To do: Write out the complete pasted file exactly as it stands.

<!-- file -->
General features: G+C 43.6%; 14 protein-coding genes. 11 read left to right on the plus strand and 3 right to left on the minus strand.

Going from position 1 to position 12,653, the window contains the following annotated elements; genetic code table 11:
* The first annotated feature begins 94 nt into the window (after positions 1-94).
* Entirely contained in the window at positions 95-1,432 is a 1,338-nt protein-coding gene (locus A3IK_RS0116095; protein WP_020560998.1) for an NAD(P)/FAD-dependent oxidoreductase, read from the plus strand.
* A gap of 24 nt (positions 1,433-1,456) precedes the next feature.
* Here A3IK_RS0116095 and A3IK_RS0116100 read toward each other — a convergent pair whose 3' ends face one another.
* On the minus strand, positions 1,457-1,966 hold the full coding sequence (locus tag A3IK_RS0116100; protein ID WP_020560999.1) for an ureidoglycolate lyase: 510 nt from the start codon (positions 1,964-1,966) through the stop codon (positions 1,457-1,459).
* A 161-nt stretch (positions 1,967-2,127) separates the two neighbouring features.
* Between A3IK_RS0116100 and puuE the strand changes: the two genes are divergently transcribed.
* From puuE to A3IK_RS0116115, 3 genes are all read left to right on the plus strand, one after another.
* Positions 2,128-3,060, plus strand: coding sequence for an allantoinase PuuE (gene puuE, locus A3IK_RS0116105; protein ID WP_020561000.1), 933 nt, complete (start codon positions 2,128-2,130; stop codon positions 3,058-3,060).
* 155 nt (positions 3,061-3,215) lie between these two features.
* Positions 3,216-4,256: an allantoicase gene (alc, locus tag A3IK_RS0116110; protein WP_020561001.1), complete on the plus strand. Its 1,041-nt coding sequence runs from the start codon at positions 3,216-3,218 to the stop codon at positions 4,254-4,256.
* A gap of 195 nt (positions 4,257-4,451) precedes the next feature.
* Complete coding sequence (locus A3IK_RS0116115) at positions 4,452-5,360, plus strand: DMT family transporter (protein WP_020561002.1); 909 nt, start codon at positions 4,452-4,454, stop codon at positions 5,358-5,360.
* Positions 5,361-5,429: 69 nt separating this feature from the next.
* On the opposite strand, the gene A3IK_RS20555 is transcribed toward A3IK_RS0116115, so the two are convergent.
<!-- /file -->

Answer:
General features: G+C 43.6%; 14 protein-coding genes. 11 read left to right on the plus strand and 3 right to left on the minus strand.

Going from position 1 to position 12,653, the window contains the following annotated elements; genetic code table 11:
* The first annotated feature begins 94 nt into the window (after positions 1-94).
* Entirely contained in the window at positions 95-1,432 is a 1,338-nt protein-coding gene (locus A3IK_RS0116095; protein WP_020560998.1) for an NAD(P)/FAD-dependent oxidoreductase, read from the plus strand.
* A gap of 24 nt (positions 1,433-1,456) precedes the next feature.
* Here A3IK_RS0116095 and A3IK_RS0116100 read toward each other — a convergent pair whose 3' ends face one another.
* On the minus strand, positions 1,457-1,966 hold the full coding sequence (locus tag A3IK_RS0116100; protein ID WP_020560999.1) for an ureidoglycolate lyase: 510 nt from the start codon (positions 1,964-1,966) through the stop codon (positions 1,457-1,459).
* A 161-nt stretch (positions 1,967-2,127) separates the two neighbouring features.
* Between A3IK_RS0116100 and puuE the strand changes: the two genes are divergently transcribed.
* From puuE to A3IK_RS0116115, 3 genes are all read left to right on the plus strand, one after another.
* Positions 2,128-3,060, plus strand: coding sequence for an allantoinase PuuE (gene puuE, locus A3IK_RS0116105; protein ID WP_020561000.1), 933 nt, complete (start codon positions 2,128-2,130; stop codon positions 3,058-3,060).
* 155 nt (positions 3,061-3,215) lie between these two features.
* Positions 3,216-4,256: an allantoicase gene (alc, locus tag A3IK_RS0116110; protein WP_020561001.1), complete on the plus strand. Its 1,041-nt coding sequence runs from the start codon at positions 3,216-3,218 to the stop codon at positions 4,254-4,256.
* A gap of 195 nt (positions 4,257-4,451) precedes the next feature.
* Complete coding sequence (locus A3IK_RS0116115) at positions 4,452-5,360, plus strand: DMT family transporter (protein WP_020561002.1); 909 nt, start codon at positions 4,452-4,454, stop codon at positions 5,358-5,360.
* Positions 5,361-5,429: 69 nt separating this feature from the next.
* On the opposite strand, the gene A3IK_RS20555 is transcribed toward A3IK_RS0116115, so the two are convergent.